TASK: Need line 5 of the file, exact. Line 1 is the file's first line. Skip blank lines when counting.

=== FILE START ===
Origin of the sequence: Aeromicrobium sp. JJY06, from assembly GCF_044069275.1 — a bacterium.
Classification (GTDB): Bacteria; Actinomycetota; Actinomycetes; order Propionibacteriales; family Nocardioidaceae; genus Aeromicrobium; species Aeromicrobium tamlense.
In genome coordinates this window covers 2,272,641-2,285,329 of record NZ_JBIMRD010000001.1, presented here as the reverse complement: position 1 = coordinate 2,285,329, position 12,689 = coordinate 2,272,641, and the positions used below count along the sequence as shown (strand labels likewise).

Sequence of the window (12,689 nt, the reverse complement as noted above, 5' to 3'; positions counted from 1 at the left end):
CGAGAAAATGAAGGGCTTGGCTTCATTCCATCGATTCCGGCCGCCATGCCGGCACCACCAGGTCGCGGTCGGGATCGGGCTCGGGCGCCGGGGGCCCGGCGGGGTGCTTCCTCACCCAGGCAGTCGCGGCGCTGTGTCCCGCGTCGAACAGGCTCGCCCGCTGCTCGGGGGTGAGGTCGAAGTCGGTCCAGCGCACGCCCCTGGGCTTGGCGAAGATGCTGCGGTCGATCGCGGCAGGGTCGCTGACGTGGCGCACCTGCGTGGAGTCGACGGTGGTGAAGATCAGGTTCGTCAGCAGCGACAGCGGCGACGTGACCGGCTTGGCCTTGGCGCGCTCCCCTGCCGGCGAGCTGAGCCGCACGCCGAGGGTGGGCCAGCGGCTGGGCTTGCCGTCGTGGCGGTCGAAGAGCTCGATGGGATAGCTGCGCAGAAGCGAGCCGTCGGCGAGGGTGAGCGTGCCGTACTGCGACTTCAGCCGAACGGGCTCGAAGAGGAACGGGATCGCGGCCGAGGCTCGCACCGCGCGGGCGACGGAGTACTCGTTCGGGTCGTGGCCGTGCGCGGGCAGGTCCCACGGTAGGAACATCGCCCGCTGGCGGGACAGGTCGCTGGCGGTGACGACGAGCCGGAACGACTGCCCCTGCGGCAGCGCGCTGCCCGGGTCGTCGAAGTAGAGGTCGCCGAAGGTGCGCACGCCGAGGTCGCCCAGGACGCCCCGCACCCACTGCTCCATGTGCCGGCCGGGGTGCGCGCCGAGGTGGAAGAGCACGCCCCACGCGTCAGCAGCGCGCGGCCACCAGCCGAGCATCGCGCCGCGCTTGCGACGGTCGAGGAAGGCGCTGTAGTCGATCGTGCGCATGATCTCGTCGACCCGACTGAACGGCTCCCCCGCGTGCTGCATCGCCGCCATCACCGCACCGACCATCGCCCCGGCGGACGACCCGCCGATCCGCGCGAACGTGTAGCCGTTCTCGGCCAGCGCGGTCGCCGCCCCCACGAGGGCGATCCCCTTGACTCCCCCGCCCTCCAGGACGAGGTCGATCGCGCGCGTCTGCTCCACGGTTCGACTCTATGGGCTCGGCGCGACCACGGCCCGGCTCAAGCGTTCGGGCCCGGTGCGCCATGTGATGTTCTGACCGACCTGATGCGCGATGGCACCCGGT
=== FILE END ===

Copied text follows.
CGAGAAAATGAAGGGCTTGGCTTCATTCCATCGATTCCGGCCGCCATGCCGGCACCACCAGGTCGCGGTCGGGATCGGGCTCGGGCGCCGGGGGCCCGGCGGGGTGCTTCCTCACCCAGGCAGTCGCGGCGCTGTGTCCCGCGTCGAACAGGCTCGCCCGCTGCTCGGGGGTGAGGTCGAAGTCGGTCCAGCGCACGCCCCTGGGCTTGGCGAAGATGCTGCGGTCGATCGCGGCAGGGTCGCTGACGTGGCGCACCTGCGTGGAGTCGACGGTGGTGAAGATCAGGTTCGTCAGCAGCGACAGCGGCGACGTGACCGGCTTGGCCTTGGCGCGCTCCCCTGCCGGCGAGCTGAGCCGCACGCCGAGGGTGGGCCAGCGGCTGGGCTTGCCGTCGTGGCGGTCGAAGAGCTCGATGGGATAGCTGCGCAGAAGCGAGCCGTCGGCGAGGGTGAGCGTGCCGTACTGCGACTTCAGCCGAACGGGCTCGAAGAGGAACGGGATCGCGGCCGAGGCTCGCACCGCGCGGGCGACGGAGTACTCGTTCGGGTCGTGGCCGTGCGCGGGCAGGTCCCACGGTAGGAACATCGCCCGCTGGCGGGACAGGTCGCTGGCGGTGACGACGAGCCGGAACGACTGCCCCTGCGGCAGCGCGCTGCCCGGGTCGTCGAAGTAGAGGTCGCCGAAGGTGCGCACGCCGAGGTCGCCCAGGACGCCCCGCACCCACTGCTCCATGTGCCGGCCGGGGTGCGCGCCGAGGTGGAAGAGCACGCCCCACGCGTCAGCAGCGCGCGGCCACCAGCCGAGCATCGCGCCGCGCTTGCGACGGTCGAGGAAGGCGCTGTAGTCGATCGTGCGCATGATCTCGTCGACCCGACTGAACGGCTCCCCCGCGTGCTGCATCGCCGCCATCACCGCACCGACCATCGCCCCGGCGGACGACCCGCCGATCCGCGCGAACGTGTAGCCGTTCTCGGCCAGCGCGGTCGCCGCCCCCACGAGGGCGATCCCCTTGACTCCCCCGCCCTCCAGGACGAGGTCGATCGCGCGCGTCTGCTCCACGGTTCGACTCTATGGGCTCGGCGCGACCACGGCCCGGCTCAAGCGTTCGGGCCCGGTGCGCCATGTGATGTTCTGACCGACCTGATGCGCGATGGCACCCGGT